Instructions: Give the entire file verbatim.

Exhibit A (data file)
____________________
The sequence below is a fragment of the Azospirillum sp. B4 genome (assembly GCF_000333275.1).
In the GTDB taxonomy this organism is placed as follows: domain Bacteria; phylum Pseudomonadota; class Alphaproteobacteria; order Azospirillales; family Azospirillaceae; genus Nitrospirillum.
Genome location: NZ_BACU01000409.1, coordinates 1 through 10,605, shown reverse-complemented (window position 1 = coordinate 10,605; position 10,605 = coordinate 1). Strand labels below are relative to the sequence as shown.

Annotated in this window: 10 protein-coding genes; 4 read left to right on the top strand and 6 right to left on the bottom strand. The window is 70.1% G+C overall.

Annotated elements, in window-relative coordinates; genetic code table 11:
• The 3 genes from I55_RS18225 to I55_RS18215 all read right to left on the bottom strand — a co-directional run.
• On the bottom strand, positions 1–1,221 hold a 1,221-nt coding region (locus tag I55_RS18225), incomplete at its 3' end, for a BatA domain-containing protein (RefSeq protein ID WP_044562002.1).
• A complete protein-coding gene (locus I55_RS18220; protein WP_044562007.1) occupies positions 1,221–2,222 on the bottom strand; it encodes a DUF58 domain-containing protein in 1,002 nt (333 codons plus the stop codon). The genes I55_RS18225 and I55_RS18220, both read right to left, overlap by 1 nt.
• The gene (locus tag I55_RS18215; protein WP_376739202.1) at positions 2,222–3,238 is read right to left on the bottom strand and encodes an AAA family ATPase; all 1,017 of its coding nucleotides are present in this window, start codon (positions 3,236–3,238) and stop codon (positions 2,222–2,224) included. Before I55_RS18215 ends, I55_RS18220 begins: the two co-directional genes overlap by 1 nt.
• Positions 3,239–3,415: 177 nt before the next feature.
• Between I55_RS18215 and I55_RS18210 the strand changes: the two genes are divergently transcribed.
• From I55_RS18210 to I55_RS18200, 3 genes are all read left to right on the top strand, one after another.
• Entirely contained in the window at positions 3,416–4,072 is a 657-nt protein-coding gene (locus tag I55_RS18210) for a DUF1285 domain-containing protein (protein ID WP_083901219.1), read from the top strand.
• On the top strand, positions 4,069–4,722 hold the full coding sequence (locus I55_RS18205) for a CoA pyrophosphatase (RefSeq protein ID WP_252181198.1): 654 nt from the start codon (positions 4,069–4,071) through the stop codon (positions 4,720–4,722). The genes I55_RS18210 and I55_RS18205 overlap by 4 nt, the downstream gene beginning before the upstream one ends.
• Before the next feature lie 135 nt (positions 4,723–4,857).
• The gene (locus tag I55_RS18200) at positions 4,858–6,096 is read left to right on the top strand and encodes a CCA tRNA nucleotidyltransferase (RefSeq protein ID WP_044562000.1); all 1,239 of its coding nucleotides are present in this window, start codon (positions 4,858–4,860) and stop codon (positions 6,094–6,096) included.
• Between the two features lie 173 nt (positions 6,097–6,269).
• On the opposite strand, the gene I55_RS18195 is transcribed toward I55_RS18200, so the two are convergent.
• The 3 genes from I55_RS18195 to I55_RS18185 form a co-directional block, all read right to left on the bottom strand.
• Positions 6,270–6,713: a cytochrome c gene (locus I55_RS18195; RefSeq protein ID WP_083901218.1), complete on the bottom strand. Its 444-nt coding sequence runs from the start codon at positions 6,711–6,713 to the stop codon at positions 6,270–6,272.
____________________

The sequence below is a fragment of the Azospirillum sp. B4 genome (assembly GCF_000333275.1).
In the GTDB taxonomy this organism is placed as follows: domain Bacteria; phylum Pseudomonadota; class Alphaproteobacteria; order Azospirillales; family Azospirillaceae; genus Nitrospirillum.
Genome location: NZ_BACU01000409.1, coordinates 1 through 10,605, shown reverse-complemented (window position 1 = coordinate 10,605; position 10,605 = coordinate 1). Strand labels below are relative to the sequence as shown.

Annotated in this window: 10 protein-coding genes; 4 read left to right on the top strand and 6 right to left on the bottom strand. The window is 70.1% G+C overall.

Annotated elements, in window-relative coordinates; genetic code table 11:
• The 3 genes from I55_RS18225 to I55_RS18215 all read right to left on the bottom strand — a co-directional run.
• On the bottom strand, positions 1–1,221 hold a 1,221-nt coding region (locus tag I55_RS18225), incomplete at its 3' end, for a BatA domain-containing protein (RefSeq protein ID WP_044562002.1).
• A complete protein-coding gene (locus I55_RS18220; protein WP_044562007.1) occupies positions 1,221–2,222 on the bottom strand; it encodes a DUF58 domain-containing protein in 1,002 nt (333 codons plus the stop codon). The genes I55_RS18225 and I55_RS18220, both read right to left, overlap by 1 nt.
• The gene (locus tag I55_RS18215; protein WP_376739202.1) at positions 2,222–3,238 is read right to left on the bottom strand and encodes an AAA family ATPase; all 1,017 of its coding nucleotides are present in this window, start codon (positions 3,236–3,238) and stop codon (positions 2,222–2,224) included. Before I55_RS18215 ends, I55_RS18220 begins: the two co-directional genes overlap by 1 nt.
• Positions 3,239–3,415: 177 nt before the next feature.
• Between I55_RS18215 and I55_RS18210 the strand changes: the two genes are divergently transcribed.
• From I55_RS18210 to I55_RS18200, 3 genes are all read left to right on the top strand, one after another.
• Entirely contained in the window at positions 3,416–4,072 is a 657-nt protein-coding gene (locus tag I55_RS18210) for a DUF1285 domain-containing protein (protein ID WP_083901219.1), read from the top strand.
• On the top strand, positions 4,069–4,722 hold the full coding sequence (locus I55_RS18205) for a CoA pyrophosphatase (RefSeq protein ID WP_252181198.1): 654 nt from the start codon (positions 4,069–4,071) through the stop codon (positions 4,720–4,722). The genes I55_RS18210 and I55_RS18205 overlap by 4 nt, the downstream gene beginning before the upstream one ends.
• Before the next feature lie 135 nt (positions 4,723–4,857).
• The gene (locus tag I55_RS18200) at positions 4,858–6,096 is read left to right on the top strand and encodes a CCA tRNA nucleotidyltransferase (RefSeq protein ID WP_044562000.1); all 1,239 of its coding nucleotides are present in this window, start codon (positions 4,858–4,860) and stop codon (positions 6,094–6,096) included.
• Between the two features lie 173 nt (positions 6,097–6,269).
• On the opposite strand, the gene I55_RS18195 is transcribed toward I55_RS18200, so the two are convergent.
• The 3 genes from I55_RS18195 to I55_RS18185 form a co-directional block, all read right to left on the bottom strand.
• Positions 6,270–6,713: a cytochrome c gene (locus I55_RS18195; RefSeq protein ID WP_083901218.1), complete on the bottom strand. Its 444-nt coding sequence runs from the start codon at positions 6,711–6,713 to the stop codon at positions 6,270–6,272.